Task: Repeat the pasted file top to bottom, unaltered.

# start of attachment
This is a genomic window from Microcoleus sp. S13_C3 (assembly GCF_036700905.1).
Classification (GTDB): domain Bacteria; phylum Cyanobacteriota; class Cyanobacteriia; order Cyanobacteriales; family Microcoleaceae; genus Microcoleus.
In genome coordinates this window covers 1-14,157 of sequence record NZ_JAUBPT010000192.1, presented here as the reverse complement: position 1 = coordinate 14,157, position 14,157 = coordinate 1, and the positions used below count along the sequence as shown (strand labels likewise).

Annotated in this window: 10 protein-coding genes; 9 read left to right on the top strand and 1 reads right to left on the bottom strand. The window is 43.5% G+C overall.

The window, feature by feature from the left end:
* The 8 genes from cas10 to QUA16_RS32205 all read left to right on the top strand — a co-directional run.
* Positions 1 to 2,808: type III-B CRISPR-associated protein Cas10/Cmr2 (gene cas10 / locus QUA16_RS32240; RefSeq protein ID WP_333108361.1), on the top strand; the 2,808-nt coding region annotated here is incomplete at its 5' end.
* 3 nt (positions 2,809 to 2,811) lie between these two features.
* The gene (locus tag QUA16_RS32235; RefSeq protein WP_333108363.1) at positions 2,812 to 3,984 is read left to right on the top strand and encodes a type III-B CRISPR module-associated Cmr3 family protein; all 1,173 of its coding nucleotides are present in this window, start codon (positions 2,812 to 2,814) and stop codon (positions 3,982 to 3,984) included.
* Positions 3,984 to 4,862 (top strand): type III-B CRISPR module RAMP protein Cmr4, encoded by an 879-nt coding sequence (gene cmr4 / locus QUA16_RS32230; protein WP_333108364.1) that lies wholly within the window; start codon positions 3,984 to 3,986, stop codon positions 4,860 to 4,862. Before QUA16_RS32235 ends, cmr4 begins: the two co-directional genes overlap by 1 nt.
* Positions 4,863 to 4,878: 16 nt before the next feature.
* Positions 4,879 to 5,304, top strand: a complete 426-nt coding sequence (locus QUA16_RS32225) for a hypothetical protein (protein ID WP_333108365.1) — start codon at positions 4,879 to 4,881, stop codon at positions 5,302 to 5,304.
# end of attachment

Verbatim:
This is a genomic window from Microcoleus sp. S13_C3 (assembly GCF_036700905.1).
Classification (GTDB): domain Bacteria; phylum Cyanobacteriota; class Cyanobacteriia; order Cyanobacteriales; family Microcoleaceae; genus Microcoleus.
In genome coordinates this window covers 1-14,157 of sequence record NZ_JAUBPT010000192.1, presented here as the reverse complement: position 1 = coordinate 14,157, position 14,157 = coordinate 1, and the positions used below count along the sequence as shown (strand labels likewise).

Annotated in this window: 10 protein-coding genes; 9 read left to right on the top strand and 1 reads right to left on the bottom strand. The window is 43.5% G+C overall.

The window, feature by feature from the left end:
* The 8 genes from cas10 to QUA16_RS32205 all read left to right on the top strand — a co-directional run.
* Positions 1 to 2,808: type III-B CRISPR-associated protein Cas10/Cmr2 (gene cas10 / locus QUA16_RS32240; RefSeq protein ID WP_333108361.1), on the top strand; the 2,808-nt coding region annotated here is incomplete at its 5' end.
* 3 nt (positions 2,809 to 2,811) lie between these two features.
* The gene (locus tag QUA16_RS32235; RefSeq protein WP_333108363.1) at positions 2,812 to 3,984 is read left to right on the top strand and encodes a type III-B CRISPR module-associated Cmr3 family protein; all 1,173 of its coding nucleotides are present in this window, start codon (positions 2,812 to 2,814) and stop codon (positions 3,982 to 3,984) included.
* Positions 3,984 to 4,862 (top strand): type III-B CRISPR module RAMP protein Cmr4, encoded by an 879-nt coding sequence (gene cmr4 / locus QUA16_RS32230; protein WP_333108364.1) that lies wholly within the window; start codon positions 3,984 to 3,986, stop codon positions 4,860 to 4,862. Before QUA16_RS32235 ends, cmr4 begins: the two co-directional genes overlap by 1 nt.
* Positions 4,863 to 4,878: 16 nt before the next feature.
* Positions 4,879 to 5,304, top strand: a complete 426-nt coding sequence (locus QUA16_RS32225) for a hypothetical protein (protein ID WP_333108365.1) — start codon at positions 4,879 to 4,881, stop codon at positions 5,302 to 5,304.